How Do Information Ambiguity and Timing of Contextual Information Affect Managers’ Goal Congruence in Making Investment Decisions in Good Times vs. Bad Times?
Information ambiguity is prevalent in organizations and may influence management decisions. This study draws upon research on information bias and ambiguity research to empirically test how information ambiguity and non-financial factors (e.g., interpersonal information) affect managers’ capital budgeting decisions when in good vs. bad times. Ninety-two managers completed two experiments. In Experiment One, the information was presented sequentially. Our results show that without the presence of non-financial factors, managers tend to maximize the firm value. After receiving non-financial factors, a significant number of managers switched to the self-serving option in good times (the gain condition) but stayed with firm-value maximization in bad times (the loss condition). In Experiment Two, the information was presented simultaneously in the presence and absence of ambiguity. We found that in the presence of ambiguity, the information presentation has no impact on managers’ self-serving bias in good times or their firm-value maximization tendency in bad times. Interestingly, we also observed managers’ use of interpersonal information even in the absence of ambiguity. Copyright Springer Science + Business Media, Inc. 2005
If you experience problems downloading a file, check if you have the proper application to view it first. In case of further problems read the IDEAS help page. Note that these files are not on the IDEAS site. Please be patient as the files may be large.
As the access to this document is restricted, you may want to look for a different version under "Related research" (further below) or search for a different version of it.
References listed on IDEAS
Please report citation or reference errors to , or , if you are the registered author of the cited work, log in to your RePEc Author Service profile, click on "citations" and make appropriate adjustments.:
- W. Viscusi & Harrell Chesson, 1999. "Hopes and Fears: the Conflicting Effects of Risk Ambiguity," Theory and Decision, Springer, vol. 47(2), pages 157-184, October.
- Viscusi, W Kip & Magat, Wesley A, 1992. " Bayesian Decisions with Ambiguous Belief Aversion," Journal of Risk and Uncertainty, Springer, vol. 5(4), pages 371-87, October.
- Hsee, Christopher K., 1995. "Elastic Justification: How Tempting but Task-Irrelevant Factors Influence Decisions," Organizational Behavior and Human Decision Processes, Elsevier, vol. 62(3), pages 330-337, June.
- Dan J. Laughhunn & John W. Payne & Roy Crum, 1980. "Managerial Risk Preferences for Below-Target Returns," Management Science, INFORMS, vol. 26(12), pages 1238-1249, December.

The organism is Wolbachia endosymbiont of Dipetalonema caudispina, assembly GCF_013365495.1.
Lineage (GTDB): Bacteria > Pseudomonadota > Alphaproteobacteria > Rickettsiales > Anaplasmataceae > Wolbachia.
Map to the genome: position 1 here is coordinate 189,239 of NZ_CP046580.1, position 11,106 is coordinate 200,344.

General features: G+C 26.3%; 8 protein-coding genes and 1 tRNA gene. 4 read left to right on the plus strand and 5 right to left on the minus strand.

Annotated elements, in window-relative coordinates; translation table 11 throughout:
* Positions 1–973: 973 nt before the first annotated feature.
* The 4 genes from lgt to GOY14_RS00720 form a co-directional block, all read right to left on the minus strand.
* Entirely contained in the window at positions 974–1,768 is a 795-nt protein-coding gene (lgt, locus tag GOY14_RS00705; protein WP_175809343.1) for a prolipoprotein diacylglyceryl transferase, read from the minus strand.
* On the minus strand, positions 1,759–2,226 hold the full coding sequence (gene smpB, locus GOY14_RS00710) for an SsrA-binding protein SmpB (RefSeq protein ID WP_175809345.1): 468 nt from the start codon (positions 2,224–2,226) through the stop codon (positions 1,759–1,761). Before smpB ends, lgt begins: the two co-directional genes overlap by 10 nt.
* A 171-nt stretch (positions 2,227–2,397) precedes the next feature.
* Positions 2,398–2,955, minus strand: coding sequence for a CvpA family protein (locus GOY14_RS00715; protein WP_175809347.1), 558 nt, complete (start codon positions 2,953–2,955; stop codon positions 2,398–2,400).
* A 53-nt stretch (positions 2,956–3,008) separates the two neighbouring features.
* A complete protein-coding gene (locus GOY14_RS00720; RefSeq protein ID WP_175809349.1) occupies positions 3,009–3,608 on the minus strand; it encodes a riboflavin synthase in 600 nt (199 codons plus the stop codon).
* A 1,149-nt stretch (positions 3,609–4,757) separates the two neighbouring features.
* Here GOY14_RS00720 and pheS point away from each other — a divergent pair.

- Kunreuther, Howard & Meszaros, Jacqueline & Hogarth, Robin M. & Spranca, Mark, 1995. "Ambiguity and underwriter decision processes," Journal of Economic Behavior & Organization, Elsevier, vol. 26(3), pages 337-352, May.
- Curley, Shawn P. & Yates, J. Frank, 1985. "The center and range of the probability interval as factors affecting ambiguity preferences," Organizational Behavior and Human Decision Processes, Elsevier, vol. 36(2), pages 273-287, October.
- Hsee, Christopher K., 1996. "Elastic Justification: How Unjustifiable Factors Influence Judgments," Organizational Behavior and Human Decision Processes, Elsevier, vol. 66(1), pages 122-129, April.
- Kahneman, Daniel & Tversky, Amos, 1979.
"Prospect Theory: An Analysis of Decision under Risk,"
Econometric Society, vol. 47(2), pages 263-91, March.
- Amos Tversky & Daniel Kahneman, 1979. "Prospect Theory: An Analysis of Decision under Risk," Levine's Working Paper Archive 7656, David K. Levine.
- Ho, Joanna L Y & Keller, L Robin & Keltyka, Pamela, 2002. " Effects of Outcome and Probabilistic Ambiguity on Managerial Choices," Journal of Risk and Uncertainty, Springer, vol. 24(1), pages 47-74, January.
- Kachelmeier, Steven J & Shehata, Mohamed, 1994. "Examining Risk Preferences under High Monetary Incentives: Reply," American Economic Review, American Economic Association, vol. 84(4), pages 1105-06, September.
- J. Edward Russo & Margaret G. Meloy & T. Jeffrey Wilks, 2000. "Predecisional Distortion of Information by Auditors and Salespersons," Management Science, INFORMS, vol. 46(1), pages 13-27, January.
- Hogarth, Robin M & Kunreuther, Howard, 1989. " Risk, Ambiguity, and Insurance," Journal of Risk and Uncertainty, Springer, vol. 2(1), pages 5-35, April.
When requesting a correction, please mention this item's handle: RePEc:kap:jrisku:v:31:y:2005:i:2:p:163-186. See general information about how to correct material in RePEc.
For technical questions regarding this item, or to correct its authors, title, abstract, bibliographic or download information, contact: (Guenther Eichhorn)or (Christopher F. Baum)
If you have authored this item and are not yet registered with RePEc, we encourage you to do it here. This allows to link your profile to this item. It also allows you to accept potential citations to this item that we are uncertain about.
If references are entirely missing, you can add them using this form.
If the full references list an item that is present in RePEc, but the system did not link to it, you can help with this form.
If you know of missing items citing this one, you can help us creating those links by adding the relevant references in the same way as above, for each refering item. If you are a registered author of this item, you may also want to check the "citations" tab in your profile, as there may be some citations waiting for confirmation.
Please note that corrections may take a couple of weeks to filter through the various RePEc services.